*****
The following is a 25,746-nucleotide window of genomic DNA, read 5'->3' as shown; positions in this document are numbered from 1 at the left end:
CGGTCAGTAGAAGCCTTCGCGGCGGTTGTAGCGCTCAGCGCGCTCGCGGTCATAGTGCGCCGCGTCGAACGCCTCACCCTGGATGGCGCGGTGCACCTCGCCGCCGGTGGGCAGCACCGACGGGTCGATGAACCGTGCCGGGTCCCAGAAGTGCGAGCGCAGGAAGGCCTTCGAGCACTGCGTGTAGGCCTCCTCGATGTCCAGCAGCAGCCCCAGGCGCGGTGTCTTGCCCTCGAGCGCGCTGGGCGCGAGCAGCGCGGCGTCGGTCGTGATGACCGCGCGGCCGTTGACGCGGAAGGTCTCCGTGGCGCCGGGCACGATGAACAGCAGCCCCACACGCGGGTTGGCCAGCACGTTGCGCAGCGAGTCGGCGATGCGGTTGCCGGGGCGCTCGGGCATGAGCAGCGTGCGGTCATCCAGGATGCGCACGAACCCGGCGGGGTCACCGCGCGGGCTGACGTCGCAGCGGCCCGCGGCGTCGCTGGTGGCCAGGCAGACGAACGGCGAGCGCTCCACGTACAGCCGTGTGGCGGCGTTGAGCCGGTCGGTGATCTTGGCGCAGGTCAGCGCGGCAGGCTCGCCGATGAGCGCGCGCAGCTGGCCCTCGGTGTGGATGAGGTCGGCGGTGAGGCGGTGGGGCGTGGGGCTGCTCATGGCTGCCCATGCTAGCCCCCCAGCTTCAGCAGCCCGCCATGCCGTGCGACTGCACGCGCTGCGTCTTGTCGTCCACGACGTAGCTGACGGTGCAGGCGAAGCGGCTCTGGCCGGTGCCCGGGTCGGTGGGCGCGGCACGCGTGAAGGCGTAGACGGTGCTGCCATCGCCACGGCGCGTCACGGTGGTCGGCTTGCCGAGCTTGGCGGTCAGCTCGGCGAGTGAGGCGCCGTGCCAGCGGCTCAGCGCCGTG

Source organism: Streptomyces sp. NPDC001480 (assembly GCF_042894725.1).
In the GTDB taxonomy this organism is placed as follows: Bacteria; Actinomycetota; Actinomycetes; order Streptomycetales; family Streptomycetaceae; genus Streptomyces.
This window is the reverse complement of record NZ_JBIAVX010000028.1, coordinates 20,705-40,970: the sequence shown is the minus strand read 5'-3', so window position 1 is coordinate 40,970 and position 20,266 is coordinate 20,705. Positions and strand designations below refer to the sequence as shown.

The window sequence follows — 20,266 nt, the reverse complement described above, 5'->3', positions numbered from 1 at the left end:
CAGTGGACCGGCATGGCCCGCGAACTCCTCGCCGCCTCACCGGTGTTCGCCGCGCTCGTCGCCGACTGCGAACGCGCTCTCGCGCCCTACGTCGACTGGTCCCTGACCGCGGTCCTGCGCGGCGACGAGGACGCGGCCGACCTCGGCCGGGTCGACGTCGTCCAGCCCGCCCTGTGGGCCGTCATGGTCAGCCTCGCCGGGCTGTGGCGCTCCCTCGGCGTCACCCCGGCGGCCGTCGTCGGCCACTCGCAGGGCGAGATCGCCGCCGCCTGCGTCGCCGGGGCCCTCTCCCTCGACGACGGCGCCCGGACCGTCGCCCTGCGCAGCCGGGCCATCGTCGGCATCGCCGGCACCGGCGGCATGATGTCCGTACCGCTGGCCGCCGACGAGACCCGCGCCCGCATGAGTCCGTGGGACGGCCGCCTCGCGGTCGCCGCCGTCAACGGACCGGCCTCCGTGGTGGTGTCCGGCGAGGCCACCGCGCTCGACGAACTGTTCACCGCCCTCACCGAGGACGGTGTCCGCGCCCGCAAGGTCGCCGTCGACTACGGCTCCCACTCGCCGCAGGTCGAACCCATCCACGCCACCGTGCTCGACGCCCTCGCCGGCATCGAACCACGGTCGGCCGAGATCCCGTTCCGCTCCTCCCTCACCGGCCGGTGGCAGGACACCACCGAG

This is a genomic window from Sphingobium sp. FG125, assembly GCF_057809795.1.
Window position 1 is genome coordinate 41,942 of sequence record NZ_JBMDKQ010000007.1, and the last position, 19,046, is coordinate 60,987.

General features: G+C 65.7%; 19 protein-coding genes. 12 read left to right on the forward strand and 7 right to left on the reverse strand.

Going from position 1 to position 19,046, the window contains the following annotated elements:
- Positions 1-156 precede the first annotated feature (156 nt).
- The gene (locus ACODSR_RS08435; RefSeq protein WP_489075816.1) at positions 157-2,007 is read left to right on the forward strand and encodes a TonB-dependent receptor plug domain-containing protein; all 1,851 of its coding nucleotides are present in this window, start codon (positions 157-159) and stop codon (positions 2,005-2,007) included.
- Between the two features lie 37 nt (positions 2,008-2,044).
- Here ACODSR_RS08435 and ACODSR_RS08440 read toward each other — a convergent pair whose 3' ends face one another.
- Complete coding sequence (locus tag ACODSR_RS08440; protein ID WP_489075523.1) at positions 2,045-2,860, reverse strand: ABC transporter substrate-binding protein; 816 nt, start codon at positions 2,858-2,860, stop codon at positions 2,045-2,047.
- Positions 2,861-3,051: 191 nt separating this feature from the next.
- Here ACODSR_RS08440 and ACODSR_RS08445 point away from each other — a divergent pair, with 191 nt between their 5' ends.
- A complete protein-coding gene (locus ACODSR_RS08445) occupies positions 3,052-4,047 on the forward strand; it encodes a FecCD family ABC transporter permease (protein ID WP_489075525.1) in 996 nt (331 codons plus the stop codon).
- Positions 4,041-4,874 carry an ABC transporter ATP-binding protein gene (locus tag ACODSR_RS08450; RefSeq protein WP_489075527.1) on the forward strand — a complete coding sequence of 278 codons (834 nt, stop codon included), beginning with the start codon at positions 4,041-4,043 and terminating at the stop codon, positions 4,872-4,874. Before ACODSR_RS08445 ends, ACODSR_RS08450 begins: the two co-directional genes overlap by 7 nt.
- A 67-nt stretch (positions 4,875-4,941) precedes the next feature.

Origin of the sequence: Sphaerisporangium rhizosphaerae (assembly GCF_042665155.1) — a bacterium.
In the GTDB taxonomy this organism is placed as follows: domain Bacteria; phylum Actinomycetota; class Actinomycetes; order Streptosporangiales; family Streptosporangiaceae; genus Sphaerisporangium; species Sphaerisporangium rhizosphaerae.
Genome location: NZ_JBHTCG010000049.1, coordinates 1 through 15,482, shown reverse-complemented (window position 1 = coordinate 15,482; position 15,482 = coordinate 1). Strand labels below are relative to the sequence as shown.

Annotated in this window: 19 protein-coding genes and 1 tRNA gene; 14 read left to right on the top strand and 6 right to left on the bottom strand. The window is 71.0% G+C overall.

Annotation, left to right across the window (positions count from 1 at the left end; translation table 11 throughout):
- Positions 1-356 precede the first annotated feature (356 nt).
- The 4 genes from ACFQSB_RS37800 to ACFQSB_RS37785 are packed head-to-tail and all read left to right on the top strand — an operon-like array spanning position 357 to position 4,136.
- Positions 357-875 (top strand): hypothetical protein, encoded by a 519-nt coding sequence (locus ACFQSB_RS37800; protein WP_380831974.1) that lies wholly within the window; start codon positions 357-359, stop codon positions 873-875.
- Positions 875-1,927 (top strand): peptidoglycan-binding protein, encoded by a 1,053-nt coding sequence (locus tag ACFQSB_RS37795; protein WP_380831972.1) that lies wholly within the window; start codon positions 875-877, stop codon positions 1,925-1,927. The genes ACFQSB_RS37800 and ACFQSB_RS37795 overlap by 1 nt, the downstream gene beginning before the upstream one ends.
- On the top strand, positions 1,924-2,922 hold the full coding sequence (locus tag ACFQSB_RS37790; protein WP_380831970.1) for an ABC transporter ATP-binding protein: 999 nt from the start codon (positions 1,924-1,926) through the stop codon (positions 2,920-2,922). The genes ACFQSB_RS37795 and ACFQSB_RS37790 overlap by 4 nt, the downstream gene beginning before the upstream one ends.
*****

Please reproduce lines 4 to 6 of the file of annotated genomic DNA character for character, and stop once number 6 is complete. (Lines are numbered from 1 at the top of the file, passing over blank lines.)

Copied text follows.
In the GTDB taxonomy this organism is placed as follows: Bacteria; Actinomycetota; Actinomycetes; order Streptomycetales; family Streptomycetaceae; genus Streptomyces.
This window is the reverse complement of record NZ_JBIAVX010000028.1, coordinates 20,705-40,970: the sequence shown is the minus strand read 5'-3', so window position 1 is coordinate 40,970 and position 20,266 is coordinate 20,705. Positions and strand designations below refer to the sequence as shown.

The window sequence follows — 20,266 nt, the reverse complement described above, 5'->3', positions numbered from 1 at the left end: